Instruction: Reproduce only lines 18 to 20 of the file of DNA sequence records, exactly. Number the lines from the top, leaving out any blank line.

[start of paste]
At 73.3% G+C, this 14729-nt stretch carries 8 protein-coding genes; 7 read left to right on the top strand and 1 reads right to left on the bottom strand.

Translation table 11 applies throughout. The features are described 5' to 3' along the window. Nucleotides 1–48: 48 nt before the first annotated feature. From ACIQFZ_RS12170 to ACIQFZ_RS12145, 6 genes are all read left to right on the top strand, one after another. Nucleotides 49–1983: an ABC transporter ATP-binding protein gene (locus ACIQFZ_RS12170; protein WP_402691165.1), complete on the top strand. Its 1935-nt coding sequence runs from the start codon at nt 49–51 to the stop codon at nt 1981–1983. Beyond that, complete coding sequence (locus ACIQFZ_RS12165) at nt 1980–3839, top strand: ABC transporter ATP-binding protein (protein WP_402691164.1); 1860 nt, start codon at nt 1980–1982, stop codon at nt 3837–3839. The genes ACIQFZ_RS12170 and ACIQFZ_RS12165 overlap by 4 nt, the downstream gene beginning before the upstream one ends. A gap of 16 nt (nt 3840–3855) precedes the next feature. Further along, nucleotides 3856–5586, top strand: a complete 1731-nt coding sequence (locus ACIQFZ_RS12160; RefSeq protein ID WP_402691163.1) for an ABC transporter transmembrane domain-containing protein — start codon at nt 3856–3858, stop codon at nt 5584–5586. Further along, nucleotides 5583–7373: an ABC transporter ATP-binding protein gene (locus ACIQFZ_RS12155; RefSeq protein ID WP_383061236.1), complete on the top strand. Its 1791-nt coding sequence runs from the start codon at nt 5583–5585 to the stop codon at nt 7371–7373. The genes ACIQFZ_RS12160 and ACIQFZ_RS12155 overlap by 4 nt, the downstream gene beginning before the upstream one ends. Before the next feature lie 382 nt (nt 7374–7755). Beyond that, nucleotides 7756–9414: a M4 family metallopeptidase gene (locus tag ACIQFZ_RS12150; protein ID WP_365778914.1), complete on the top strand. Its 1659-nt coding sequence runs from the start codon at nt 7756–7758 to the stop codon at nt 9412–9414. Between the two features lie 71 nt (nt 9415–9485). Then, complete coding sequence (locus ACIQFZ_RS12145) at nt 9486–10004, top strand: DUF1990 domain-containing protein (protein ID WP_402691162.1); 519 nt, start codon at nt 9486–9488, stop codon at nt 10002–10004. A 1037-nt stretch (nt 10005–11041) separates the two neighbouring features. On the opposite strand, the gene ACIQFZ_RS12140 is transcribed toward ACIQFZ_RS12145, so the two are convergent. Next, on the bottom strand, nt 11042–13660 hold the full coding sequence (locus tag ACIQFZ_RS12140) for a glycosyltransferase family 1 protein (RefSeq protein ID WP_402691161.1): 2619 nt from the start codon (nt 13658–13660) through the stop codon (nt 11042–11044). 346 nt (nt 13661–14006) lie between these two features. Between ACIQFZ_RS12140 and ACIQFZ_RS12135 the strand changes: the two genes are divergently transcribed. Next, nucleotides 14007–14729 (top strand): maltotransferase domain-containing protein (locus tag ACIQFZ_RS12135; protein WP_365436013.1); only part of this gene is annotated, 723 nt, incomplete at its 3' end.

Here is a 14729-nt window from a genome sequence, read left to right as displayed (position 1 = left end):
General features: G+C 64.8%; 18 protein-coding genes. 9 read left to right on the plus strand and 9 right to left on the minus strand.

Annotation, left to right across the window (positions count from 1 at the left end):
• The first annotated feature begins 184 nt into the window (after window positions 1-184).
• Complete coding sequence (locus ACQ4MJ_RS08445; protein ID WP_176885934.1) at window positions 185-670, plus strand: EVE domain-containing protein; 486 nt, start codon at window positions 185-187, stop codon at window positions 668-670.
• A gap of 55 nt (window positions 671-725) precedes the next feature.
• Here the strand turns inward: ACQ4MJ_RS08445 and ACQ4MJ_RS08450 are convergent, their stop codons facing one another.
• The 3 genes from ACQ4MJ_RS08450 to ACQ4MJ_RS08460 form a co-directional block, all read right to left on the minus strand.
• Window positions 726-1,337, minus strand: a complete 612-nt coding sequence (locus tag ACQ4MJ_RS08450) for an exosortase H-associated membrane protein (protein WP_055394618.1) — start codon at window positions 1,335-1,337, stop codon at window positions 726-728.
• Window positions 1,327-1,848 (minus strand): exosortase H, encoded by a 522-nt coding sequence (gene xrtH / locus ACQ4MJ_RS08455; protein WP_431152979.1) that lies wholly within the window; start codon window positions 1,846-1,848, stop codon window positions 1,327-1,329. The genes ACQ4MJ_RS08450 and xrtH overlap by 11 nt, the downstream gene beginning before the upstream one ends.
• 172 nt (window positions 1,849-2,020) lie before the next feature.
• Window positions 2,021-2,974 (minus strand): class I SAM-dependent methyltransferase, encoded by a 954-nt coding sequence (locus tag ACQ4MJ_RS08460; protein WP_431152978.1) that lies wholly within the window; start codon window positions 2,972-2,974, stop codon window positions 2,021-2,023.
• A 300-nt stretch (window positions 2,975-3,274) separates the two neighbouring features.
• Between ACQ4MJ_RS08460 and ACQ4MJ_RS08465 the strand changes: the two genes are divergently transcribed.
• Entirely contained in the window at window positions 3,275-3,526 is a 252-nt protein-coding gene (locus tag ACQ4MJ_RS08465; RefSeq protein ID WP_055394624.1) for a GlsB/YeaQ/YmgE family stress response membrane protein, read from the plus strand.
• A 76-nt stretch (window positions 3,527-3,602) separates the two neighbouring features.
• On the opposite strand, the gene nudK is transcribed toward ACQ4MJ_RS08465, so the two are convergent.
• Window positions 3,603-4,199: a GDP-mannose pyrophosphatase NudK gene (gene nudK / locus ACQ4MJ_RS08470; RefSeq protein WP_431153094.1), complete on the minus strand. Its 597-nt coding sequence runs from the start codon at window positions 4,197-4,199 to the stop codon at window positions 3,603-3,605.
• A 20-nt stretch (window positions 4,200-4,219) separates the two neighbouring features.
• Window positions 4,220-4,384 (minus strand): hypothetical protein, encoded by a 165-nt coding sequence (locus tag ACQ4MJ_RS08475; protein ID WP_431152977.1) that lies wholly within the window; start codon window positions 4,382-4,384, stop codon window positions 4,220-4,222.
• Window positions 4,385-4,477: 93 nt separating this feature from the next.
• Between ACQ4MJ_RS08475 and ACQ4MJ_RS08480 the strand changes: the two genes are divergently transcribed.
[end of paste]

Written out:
• A 76-nt stretch (window positions 3,527-3,602) separates the two neighbouring features.
• On the opposite strand, the gene nudK is transcribed toward ACQ4MJ_RS08465, so the two are convergent.
• Window positions 3,603-4,199: a GDP-mannose pyrophosphatase NudK gene (gene nudK / locus ACQ4MJ_RS08470; RefSeq protein WP_431153094.1), complete on the minus strand. Its 597-nt coding sequence runs from the start codon at window positions 4,197-4,199 to the stop codon at window positions 3,603-3,605.